Kennedy himself had chosen Harvard University for the site of his Presidential Library, but those plans were abandoned in 1975. The present site at Columbia Point overlooking Boston was selected instead. Designed by architect I.M. Pei, the Library was dedicated in October 1979 as a lasting memory of the mesmerizing young President. Presidential Libraries are all privately funded, and over a million people donated to the building fund to honor President Kennedy.
Visitors begin the self-guided tour with an in-depth look at the election of 1960. Kennedy and Nixon were in a close fight for the country’s highest elected office. Kennedy would beat Nixon in one of the closest presidential races to date. You move through Kennedy’s inauguration and on through his creation of the Peace Corps.
Only partially recreated is Kennedy’s Oval Office. Next to the Oval Office is a recreation of Robert Kennedy’s office. Jack’s brother, one of his closest advisors as well as the United States Attorney General. Kennedy’s interest in the Space Race is evident here, and you can see a small piece of moon rock.
There are artifacts on display throughout the Library from Jackie’s special Emmy for the televised White House tour to Jack’s multiple neckties.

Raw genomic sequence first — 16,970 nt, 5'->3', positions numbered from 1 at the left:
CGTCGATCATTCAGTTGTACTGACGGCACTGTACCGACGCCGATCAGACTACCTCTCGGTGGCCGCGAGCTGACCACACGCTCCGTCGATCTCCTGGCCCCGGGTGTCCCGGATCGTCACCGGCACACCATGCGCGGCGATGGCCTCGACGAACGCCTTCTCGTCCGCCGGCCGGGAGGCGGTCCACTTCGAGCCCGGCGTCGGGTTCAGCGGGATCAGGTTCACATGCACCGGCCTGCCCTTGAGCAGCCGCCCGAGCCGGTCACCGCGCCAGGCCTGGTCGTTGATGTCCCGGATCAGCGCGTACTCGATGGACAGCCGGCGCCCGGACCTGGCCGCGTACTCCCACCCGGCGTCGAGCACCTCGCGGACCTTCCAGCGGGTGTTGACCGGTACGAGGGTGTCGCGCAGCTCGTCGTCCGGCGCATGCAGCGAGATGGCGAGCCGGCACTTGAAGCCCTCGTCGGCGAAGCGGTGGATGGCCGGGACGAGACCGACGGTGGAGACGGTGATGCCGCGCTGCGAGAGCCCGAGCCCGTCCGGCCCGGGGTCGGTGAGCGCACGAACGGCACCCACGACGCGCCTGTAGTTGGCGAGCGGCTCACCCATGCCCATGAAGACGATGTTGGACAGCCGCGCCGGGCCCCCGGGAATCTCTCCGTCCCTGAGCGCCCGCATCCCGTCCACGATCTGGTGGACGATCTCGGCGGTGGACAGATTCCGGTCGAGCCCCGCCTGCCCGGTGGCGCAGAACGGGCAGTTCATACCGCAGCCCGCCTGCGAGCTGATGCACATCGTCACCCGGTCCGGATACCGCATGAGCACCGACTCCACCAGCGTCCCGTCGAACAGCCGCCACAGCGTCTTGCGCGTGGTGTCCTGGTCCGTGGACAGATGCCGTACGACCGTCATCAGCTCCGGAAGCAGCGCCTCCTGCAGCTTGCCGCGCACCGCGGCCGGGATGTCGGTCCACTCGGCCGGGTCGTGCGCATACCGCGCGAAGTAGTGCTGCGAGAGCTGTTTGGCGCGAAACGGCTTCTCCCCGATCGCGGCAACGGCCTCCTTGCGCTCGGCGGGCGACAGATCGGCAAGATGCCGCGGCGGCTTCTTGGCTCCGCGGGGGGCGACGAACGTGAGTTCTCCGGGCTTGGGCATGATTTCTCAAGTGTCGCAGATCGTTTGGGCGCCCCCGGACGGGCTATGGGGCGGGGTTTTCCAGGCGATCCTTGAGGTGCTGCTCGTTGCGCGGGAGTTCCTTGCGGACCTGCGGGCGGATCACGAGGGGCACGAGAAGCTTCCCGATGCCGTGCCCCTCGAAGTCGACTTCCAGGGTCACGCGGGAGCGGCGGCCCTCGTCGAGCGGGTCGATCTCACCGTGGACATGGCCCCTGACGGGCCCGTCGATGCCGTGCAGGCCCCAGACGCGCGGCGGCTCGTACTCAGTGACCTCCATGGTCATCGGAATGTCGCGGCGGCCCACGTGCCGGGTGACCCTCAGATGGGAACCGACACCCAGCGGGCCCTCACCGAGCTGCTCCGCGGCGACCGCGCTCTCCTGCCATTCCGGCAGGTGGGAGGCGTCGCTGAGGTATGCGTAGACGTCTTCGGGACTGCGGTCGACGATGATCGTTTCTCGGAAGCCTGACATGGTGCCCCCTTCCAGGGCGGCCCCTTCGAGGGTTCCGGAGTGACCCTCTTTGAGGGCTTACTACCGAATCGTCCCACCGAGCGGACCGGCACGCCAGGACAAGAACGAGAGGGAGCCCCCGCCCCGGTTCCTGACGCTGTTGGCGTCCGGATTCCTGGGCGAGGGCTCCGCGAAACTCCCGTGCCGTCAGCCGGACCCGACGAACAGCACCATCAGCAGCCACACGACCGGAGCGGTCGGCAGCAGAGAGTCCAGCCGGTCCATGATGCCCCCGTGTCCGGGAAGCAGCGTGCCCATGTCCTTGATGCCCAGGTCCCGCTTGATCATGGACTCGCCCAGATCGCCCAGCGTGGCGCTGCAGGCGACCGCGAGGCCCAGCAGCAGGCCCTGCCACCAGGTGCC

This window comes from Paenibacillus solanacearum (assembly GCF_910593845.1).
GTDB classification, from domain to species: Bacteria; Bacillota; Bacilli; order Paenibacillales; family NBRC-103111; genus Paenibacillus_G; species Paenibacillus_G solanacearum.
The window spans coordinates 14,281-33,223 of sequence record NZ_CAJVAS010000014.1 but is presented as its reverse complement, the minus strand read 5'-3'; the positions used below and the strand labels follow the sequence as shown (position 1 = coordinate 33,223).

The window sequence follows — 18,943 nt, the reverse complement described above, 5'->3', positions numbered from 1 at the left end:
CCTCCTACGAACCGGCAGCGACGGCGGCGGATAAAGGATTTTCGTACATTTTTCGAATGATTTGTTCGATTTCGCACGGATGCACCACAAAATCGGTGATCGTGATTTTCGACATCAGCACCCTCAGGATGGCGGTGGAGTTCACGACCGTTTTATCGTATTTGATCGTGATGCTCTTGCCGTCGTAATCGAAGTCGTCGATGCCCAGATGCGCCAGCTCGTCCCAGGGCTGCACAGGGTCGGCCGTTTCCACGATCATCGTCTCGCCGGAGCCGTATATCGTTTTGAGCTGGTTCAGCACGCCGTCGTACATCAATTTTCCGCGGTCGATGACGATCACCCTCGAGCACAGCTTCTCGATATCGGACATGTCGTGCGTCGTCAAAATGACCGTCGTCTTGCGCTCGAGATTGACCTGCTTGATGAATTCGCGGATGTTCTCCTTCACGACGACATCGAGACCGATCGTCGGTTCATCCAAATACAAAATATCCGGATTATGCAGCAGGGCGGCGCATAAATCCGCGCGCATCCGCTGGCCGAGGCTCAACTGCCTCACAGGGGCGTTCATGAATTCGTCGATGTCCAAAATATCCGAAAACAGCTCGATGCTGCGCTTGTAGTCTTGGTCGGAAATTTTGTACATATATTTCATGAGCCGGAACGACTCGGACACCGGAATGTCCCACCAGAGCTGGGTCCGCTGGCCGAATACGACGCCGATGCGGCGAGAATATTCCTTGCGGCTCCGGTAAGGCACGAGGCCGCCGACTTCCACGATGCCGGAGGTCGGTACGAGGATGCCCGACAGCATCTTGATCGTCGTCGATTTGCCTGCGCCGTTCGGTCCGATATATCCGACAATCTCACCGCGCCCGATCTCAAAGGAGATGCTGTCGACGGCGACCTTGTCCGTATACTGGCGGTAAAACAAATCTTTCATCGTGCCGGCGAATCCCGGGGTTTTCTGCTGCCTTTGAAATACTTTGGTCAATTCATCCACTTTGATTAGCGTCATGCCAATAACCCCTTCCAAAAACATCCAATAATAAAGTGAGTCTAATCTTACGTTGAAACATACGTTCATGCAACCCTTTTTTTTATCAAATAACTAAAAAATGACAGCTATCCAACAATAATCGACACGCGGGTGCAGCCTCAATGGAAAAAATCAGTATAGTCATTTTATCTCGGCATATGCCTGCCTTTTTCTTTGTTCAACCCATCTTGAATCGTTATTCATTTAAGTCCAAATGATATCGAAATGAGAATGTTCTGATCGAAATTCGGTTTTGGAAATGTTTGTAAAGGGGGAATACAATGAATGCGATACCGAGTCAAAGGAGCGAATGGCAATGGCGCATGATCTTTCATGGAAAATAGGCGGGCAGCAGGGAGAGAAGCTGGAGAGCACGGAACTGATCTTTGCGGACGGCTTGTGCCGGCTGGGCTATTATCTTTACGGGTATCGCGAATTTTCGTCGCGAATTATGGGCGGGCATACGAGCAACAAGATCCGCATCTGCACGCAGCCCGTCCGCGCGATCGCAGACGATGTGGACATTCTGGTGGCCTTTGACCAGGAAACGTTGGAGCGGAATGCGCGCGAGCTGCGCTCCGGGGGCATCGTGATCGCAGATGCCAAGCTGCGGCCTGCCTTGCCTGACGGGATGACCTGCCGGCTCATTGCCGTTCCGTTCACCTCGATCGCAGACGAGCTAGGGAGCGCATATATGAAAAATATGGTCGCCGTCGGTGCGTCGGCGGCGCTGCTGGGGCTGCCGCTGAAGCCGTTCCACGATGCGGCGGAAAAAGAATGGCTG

The Library Pavilion with its massive American flag overlooks the water of Dorchester Bay and Kennedy’s personal sailboat, Victura.
John Kennedy only served a brief time in office, 1,036 days, but he will be remembered because of the magnitude of the decisions made and the coolness he maintained when faced with those difficult decisions. President Kennedy and Mrs. Kennedy are both interred at Arlington National Cemetery in Washington, DC, along with their son, Patrick, who died shortly after his birth.
The Library stands as an ongoing tribute to the slain President and continues the philanthropic activities of the Kennedy family.